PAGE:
Mrs Page . I warrant thee; if I do not act it, hiss me.
Mrs Ford . Go to, then: we'll use this unwholesome humidity, this gross watery pumpion; we'll teach him to know turtles from jays.


Fal. Have I caught thee, my heavenly jewel? Why, now let me die, for I have lived long enough: this is the period of my ambition: O this blessed hour!
Mrs Ford . O sweet Sir John!
Fal. Mistress Ford, I cannot cog, I cannot prate, Mistress Ford. Now shall I sin in my wish: I would thy husband were dead: I'll speak it before the best lord; I would make thee my lady.
Mrs Ford . I your lady, Sir John! alas, I should be a pitiful lady!
Fal. Let the court of France show me such another. I see how thine eye would emulate the diamond: thou hast the right arched beauty of the brow that becomes the shiptire, the tire-valiant, or any tire of Venetian admittance.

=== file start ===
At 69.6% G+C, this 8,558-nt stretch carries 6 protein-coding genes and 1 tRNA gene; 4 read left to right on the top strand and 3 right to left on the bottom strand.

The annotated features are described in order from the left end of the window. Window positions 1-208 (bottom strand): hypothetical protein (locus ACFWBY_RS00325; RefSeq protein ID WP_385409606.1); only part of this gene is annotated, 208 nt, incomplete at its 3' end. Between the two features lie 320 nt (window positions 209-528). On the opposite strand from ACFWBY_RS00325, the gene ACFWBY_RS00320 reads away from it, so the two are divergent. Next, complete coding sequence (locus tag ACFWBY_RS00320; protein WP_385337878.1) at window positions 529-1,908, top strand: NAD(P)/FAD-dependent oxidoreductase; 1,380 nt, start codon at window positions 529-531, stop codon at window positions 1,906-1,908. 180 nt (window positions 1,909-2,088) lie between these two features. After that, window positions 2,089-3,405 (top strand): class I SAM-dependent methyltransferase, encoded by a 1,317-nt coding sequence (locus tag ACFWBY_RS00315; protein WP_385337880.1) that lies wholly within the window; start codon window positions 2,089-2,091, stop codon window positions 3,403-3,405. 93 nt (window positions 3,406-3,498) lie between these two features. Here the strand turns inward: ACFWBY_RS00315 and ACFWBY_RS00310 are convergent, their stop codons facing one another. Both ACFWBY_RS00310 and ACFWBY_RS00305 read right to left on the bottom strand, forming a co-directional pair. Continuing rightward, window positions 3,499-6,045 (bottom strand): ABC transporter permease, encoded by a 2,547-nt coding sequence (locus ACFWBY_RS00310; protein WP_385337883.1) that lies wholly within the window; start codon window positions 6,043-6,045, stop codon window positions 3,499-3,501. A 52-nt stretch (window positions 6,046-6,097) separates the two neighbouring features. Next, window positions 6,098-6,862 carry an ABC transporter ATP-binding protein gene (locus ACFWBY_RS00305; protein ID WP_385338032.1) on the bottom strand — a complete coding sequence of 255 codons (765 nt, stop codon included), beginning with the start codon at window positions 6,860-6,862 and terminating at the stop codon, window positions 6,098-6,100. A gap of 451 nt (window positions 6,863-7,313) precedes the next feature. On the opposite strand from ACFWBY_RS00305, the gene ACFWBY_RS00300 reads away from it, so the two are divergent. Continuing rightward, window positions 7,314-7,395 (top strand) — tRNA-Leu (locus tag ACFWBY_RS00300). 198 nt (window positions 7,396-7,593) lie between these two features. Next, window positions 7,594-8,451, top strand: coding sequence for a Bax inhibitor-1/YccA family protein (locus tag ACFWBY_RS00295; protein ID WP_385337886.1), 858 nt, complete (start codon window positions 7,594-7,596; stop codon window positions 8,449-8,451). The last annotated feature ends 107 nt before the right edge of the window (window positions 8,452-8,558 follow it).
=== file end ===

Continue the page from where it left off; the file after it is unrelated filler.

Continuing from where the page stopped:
Mrs Ford . A plain kerchief, Sir John: my brows become nothing else; nor that well neither.
Fal. By the Lord, thou art a traitor to say so: thou wouldst make an absolute courtier; and the firm fixture of thy foot would give an excellent motion to thy gait in a semi-circled farthingale. I see what thou wert, if Fortune thy foe were not, Nature thy friend. Come, thou canst not hide it.
Mrs Ford . Believe me, there's no such thing in me.
Fal. What made me love thee? let that persuade thee there's something extraordinary in thee. Come, I cannot cog and say thou art this and that, like a many of these lisping hawthorn-buds, that come like women in men's apparel, and smell like Bucklersbury in simple time; I cannot: but I love thee: none but thee; and thou deservest it.
Mrs Ford . Do not betray me, sir. I fear you love Mistress Page.